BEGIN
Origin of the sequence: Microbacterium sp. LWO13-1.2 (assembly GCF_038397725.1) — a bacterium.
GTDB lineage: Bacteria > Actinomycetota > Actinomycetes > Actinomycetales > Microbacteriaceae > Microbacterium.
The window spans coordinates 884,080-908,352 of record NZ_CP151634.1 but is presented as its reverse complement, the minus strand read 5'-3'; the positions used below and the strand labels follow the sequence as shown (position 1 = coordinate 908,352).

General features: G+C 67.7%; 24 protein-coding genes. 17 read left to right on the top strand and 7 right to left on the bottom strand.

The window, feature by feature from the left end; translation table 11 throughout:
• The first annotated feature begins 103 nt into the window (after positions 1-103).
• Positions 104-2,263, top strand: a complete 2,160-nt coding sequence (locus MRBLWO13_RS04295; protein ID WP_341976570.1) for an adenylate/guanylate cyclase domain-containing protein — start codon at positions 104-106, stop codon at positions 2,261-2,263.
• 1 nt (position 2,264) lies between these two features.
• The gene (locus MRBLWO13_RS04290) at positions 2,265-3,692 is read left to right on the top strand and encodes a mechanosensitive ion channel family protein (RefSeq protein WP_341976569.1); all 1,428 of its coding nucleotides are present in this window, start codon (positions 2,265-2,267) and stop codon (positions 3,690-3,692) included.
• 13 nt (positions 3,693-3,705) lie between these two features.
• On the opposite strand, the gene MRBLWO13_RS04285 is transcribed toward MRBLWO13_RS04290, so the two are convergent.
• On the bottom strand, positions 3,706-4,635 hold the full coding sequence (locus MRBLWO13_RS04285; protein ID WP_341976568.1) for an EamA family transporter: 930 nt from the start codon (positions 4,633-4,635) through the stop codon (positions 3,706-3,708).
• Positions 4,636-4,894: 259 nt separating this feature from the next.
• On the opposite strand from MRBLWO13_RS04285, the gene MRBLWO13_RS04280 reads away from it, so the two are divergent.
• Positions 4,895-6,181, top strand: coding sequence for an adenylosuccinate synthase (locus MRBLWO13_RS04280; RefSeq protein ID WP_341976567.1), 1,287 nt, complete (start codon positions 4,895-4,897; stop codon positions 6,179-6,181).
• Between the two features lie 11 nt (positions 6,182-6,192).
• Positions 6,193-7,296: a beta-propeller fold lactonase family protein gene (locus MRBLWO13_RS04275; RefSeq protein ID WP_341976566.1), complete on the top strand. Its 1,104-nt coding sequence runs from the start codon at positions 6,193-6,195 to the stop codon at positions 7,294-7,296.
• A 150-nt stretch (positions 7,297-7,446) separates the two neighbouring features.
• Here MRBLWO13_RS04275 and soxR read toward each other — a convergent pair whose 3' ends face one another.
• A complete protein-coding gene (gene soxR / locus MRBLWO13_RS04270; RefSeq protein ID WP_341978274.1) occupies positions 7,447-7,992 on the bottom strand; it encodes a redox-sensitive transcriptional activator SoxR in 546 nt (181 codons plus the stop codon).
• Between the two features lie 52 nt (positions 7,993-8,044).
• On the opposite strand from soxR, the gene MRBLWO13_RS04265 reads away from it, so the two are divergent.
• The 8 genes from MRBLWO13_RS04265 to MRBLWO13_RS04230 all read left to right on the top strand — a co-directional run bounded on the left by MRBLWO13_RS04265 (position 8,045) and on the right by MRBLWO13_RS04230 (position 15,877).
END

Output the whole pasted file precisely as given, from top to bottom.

Origin of the sequence: Microbacterium sp. LWO13-1.2 (assembly GCF_038397725.1) — a bacterium.
GTDB lineage: Bacteria > Actinomycetota > Actinomycetes > Actinomycetales > Microbacteriaceae > Microbacterium.
The window spans coordinates 884,080-908,352 of record NZ_CP151634.1 but is presented as its reverse complement, the minus strand read 5'-3'; the positions used below and the strand labels follow the sequence as shown (position 1 = coordinate 908,352).

General features: G+C 67.7%; 24 protein-coding genes. 17 read left to right on the top strand and 7 right to left on the bottom strand.

The window, feature by feature from the left end; translation table 11 throughout:
• The first annotated feature begins 103 nt into the window (after positions 1-103).
• Positions 104-2,263, top strand: a complete 2,160-nt coding sequence (locus MRBLWO13_RS04295; protein ID WP_341976570.1) for an adenylate/guanylate cyclase domain-containing protein — start codon at positions 104-106, stop codon at positions 2,261-2,263.
• 1 nt (position 2,264) lies between these two features.
• The gene (locus MRBLWO13_RS04290) at positions 2,265-3,692 is read left to right on the top strand and encodes a mechanosensitive ion channel family protein (RefSeq protein WP_341976569.1); all 1,428 of its coding nucleotides are present in this window, start codon (positions 2,265-2,267) and stop codon (positions 3,690-3,692) included.
• 13 nt (positions 3,693-3,705) lie between these two features.
• On the opposite strand, the gene MRBLWO13_RS04285 is transcribed toward MRBLWO13_RS04290, so the two are convergent.
• On the bottom strand, positions 3,706-4,635 hold the full coding sequence (locus MRBLWO13_RS04285; protein ID WP_341976568.1) for an EamA family transporter: 930 nt from the start codon (positions 4,633-4,635) through the stop codon (positions 3,706-3,708).
• Positions 4,636-4,894: 259 nt separating this feature from the next.
• On the opposite strand from MRBLWO13_RS04285, the gene MRBLWO13_RS04280 reads away from it, so the two are divergent.
• Positions 4,895-6,181, top strand: coding sequence for an adenylosuccinate synthase (locus MRBLWO13_RS04280; RefSeq protein ID WP_341976567.1), 1,287 nt, complete (start codon positions 4,895-4,897; stop codon positions 6,179-6,181).
• Between the two features lie 11 nt (positions 6,182-6,192).
• Positions 6,193-7,296: a beta-propeller fold lactonase family protein gene (locus MRBLWO13_RS04275; RefSeq protein ID WP_341976566.1), complete on the top strand. Its 1,104-nt coding sequence runs from the start codon at positions 6,193-6,195 to the stop codon at positions 7,294-7,296.
• A 150-nt stretch (positions 7,297-7,446) separates the two neighbouring features.
• Here MRBLWO13_RS04275 and soxR read toward each other — a convergent pair whose 3' ends face one another.
• A complete protein-coding gene (gene soxR / locus MRBLWO13_RS04270; RefSeq protein ID WP_341978274.1) occupies positions 7,447-7,992 on the bottom strand; it encodes a redox-sensitive transcriptional activator SoxR in 546 nt (181 codons plus the stop codon).
• Between the two features lie 52 nt (positions 7,993-8,044).
• On the opposite strand from soxR, the gene MRBLWO13_RS04265 reads away from it, so the two are divergent.
• The 8 genes from MRBLWO13_RS04265 to MRBLWO13_RS04230 all read left to right on the top strand — a co-directional run bounded on the left by MRBLWO13_RS04265 (position 8,045) and on the right by MRBLWO13_RS04230 (position 15,877).